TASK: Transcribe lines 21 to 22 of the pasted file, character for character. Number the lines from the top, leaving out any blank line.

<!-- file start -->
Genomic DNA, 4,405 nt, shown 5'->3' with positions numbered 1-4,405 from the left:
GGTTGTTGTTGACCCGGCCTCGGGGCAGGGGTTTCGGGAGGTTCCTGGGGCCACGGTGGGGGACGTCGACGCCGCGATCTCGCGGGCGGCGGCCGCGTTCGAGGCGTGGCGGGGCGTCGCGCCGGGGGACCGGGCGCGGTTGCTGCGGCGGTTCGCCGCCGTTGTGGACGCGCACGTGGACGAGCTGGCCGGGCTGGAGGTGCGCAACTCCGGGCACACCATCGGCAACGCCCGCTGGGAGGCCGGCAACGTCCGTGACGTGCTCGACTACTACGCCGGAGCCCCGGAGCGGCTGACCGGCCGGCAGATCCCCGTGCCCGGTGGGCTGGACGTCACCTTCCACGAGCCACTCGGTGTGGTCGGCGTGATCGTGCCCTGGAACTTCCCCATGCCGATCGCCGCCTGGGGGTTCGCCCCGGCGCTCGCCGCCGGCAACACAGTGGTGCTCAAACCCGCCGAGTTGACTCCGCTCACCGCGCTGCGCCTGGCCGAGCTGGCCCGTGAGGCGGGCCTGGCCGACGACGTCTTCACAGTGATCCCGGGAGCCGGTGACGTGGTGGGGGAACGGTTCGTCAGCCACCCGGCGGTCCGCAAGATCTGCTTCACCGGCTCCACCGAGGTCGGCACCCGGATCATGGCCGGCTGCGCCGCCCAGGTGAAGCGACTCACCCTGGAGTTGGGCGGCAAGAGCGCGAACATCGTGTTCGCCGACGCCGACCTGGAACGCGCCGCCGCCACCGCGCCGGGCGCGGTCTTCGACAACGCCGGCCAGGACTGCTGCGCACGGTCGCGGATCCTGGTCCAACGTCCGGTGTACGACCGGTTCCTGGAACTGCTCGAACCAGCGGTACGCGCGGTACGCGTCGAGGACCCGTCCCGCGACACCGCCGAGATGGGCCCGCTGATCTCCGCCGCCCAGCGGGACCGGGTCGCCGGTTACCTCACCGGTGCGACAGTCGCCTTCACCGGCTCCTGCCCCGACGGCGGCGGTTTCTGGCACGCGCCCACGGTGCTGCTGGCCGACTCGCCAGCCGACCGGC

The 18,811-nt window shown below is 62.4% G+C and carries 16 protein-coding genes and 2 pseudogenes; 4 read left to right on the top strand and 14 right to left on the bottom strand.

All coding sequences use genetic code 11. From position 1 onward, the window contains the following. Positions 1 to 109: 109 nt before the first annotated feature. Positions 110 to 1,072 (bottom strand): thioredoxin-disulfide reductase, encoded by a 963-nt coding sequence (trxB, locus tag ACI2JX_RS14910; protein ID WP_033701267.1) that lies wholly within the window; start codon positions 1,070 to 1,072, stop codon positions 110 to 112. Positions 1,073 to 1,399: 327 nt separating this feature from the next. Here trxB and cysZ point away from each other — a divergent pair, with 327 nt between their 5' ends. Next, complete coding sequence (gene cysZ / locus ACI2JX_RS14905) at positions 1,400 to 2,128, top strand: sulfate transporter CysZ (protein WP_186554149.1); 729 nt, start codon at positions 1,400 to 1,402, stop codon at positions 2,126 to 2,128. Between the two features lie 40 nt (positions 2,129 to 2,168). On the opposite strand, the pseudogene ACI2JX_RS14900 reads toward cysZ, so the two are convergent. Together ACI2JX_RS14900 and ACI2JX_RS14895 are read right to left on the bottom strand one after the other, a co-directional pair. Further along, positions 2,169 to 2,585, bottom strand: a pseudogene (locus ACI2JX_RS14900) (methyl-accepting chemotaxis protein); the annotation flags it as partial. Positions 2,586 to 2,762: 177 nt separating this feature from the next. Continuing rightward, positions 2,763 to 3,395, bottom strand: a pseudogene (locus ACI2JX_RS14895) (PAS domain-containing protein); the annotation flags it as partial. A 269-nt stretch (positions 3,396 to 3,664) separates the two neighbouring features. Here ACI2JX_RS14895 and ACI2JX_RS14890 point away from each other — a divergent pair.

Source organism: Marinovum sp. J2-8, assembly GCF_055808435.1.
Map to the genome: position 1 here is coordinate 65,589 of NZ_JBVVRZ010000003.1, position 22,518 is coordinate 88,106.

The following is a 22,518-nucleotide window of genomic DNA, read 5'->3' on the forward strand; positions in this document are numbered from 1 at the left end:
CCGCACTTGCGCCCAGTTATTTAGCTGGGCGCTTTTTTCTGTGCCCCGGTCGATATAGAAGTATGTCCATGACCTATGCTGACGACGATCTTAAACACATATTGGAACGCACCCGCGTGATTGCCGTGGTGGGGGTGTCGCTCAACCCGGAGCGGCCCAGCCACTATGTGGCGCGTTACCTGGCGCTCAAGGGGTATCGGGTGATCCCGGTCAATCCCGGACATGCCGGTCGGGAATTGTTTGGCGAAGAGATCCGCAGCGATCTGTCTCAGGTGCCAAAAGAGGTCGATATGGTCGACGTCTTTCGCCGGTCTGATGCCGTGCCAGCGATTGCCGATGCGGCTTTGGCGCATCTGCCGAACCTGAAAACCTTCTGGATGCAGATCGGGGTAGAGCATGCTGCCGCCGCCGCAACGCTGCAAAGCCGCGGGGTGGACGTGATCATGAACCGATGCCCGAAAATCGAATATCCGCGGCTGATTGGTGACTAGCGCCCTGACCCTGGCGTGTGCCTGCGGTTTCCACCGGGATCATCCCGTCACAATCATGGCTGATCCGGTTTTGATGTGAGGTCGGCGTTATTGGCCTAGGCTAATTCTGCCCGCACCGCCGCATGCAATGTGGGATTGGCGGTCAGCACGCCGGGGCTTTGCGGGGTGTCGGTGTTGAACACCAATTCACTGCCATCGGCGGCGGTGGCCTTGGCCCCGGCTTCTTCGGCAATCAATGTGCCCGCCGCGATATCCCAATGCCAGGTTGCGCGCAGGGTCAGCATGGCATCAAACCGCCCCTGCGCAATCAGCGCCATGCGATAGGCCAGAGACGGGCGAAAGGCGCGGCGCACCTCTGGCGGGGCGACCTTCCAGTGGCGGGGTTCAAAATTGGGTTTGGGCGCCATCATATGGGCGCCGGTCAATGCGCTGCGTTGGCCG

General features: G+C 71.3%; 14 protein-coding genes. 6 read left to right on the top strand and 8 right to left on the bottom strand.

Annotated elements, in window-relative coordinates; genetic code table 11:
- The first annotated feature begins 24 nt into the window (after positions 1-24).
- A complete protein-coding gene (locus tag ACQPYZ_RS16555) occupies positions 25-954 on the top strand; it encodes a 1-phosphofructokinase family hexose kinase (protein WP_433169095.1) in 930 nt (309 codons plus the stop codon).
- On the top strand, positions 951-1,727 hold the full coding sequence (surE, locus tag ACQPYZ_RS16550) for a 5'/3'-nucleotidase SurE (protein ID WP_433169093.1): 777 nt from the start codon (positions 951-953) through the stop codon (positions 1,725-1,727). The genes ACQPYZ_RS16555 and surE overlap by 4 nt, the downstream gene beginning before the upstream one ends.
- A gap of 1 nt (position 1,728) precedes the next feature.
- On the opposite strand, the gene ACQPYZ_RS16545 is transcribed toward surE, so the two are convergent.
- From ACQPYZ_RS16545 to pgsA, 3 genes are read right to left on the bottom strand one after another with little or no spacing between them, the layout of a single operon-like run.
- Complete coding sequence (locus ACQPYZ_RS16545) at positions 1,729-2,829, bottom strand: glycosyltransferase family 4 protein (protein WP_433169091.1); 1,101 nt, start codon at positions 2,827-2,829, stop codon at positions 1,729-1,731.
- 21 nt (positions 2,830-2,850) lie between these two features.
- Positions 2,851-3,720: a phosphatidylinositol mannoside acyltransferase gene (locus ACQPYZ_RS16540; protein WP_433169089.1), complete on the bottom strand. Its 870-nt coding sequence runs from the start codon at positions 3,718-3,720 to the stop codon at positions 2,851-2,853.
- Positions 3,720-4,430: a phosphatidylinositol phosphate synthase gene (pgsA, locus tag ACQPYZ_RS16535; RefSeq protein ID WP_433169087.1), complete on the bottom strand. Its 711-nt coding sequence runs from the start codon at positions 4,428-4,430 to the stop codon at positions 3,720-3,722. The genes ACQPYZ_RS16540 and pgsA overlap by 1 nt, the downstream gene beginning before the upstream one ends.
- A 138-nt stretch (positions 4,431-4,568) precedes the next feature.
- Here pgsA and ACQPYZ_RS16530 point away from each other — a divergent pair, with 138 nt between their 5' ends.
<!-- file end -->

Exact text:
- A 138-nt stretch (positions 4,431-4,568) precedes the next feature.
- Here pgsA and ACQPYZ_RS16530 point away from each other — a divergent pair, with 138 nt between their 5' ends.